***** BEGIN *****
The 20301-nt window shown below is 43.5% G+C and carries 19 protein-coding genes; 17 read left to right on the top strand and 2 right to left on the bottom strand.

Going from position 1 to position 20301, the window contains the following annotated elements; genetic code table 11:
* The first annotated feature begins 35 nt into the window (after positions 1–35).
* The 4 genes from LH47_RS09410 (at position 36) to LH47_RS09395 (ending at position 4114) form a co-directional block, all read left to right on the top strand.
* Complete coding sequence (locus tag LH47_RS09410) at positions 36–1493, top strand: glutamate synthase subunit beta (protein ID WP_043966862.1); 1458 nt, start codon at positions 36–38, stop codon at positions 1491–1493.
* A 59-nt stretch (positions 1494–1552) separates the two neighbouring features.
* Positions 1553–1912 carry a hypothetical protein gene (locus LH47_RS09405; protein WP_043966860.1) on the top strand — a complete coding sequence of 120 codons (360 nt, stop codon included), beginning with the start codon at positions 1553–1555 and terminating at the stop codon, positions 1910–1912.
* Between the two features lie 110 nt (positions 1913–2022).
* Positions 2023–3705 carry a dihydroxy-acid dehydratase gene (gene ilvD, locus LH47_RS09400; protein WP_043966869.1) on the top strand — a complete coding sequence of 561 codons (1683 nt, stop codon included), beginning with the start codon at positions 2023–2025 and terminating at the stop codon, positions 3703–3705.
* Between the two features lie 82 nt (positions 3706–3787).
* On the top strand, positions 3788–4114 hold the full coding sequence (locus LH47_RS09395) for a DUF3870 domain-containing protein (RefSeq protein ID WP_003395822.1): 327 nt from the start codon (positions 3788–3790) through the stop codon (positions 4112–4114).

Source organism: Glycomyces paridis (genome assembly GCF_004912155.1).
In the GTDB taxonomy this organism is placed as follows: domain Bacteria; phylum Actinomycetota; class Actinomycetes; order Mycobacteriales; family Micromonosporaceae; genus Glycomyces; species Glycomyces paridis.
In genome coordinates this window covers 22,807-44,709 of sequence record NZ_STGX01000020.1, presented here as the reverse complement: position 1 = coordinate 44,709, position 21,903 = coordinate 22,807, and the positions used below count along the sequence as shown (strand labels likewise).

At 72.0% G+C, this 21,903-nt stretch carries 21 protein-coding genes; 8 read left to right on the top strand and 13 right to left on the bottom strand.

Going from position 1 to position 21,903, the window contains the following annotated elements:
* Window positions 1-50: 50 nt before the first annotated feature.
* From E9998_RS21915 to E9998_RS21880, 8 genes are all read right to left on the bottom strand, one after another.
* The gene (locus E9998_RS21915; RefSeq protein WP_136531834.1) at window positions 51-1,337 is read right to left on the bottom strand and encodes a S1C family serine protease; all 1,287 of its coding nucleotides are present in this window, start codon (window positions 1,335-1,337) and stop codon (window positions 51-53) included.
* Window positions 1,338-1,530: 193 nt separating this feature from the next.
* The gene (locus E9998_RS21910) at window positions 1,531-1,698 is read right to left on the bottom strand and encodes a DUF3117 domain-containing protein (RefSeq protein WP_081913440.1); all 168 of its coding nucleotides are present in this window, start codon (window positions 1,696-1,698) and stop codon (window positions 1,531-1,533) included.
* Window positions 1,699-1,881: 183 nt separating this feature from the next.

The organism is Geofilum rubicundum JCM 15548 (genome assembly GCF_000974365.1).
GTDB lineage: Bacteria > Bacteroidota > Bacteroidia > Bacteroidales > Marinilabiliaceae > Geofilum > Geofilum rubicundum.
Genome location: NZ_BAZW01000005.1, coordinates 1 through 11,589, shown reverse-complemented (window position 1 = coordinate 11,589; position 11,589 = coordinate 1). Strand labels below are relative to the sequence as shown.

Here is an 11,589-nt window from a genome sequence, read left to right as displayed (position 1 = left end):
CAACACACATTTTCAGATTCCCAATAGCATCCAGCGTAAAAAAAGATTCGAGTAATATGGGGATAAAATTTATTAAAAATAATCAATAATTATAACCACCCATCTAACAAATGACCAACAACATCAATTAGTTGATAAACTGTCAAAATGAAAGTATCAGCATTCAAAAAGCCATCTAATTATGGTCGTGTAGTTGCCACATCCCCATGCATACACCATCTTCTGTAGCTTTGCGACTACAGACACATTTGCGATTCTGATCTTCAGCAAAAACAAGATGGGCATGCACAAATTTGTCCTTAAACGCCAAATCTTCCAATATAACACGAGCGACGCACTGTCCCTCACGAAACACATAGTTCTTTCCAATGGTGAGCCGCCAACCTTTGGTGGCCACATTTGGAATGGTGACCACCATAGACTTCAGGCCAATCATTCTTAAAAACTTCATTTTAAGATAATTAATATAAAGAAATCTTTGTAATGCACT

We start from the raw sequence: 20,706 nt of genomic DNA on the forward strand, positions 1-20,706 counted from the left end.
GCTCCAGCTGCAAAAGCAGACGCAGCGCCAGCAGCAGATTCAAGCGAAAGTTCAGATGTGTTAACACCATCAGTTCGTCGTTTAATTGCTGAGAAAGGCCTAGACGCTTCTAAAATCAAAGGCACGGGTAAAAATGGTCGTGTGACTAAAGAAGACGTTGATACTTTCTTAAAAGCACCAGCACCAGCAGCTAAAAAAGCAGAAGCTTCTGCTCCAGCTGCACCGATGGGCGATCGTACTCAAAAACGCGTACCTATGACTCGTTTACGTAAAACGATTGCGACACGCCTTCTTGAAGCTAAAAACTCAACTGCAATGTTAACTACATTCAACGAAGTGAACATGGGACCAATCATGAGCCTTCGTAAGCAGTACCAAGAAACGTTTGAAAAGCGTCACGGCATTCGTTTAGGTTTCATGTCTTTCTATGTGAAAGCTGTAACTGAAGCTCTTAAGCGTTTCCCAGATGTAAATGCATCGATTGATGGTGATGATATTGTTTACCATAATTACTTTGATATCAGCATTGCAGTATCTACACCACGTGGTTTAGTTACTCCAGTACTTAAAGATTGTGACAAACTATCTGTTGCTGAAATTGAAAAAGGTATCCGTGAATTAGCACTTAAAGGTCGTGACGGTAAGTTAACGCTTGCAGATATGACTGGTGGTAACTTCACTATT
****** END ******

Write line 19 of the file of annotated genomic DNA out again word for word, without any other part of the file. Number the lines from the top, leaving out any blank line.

* The gene (locus E9998_RS21915; RefSeq protein WP_136531834.1) at window positions 51-1,337 is read right to left on the bottom strand and encodes a S1C family serine protease; all 1,287 of its coding nucleotides are present in this window, start codon (window positions 1,335-1,337) and stop codon (window positions 51-53) included.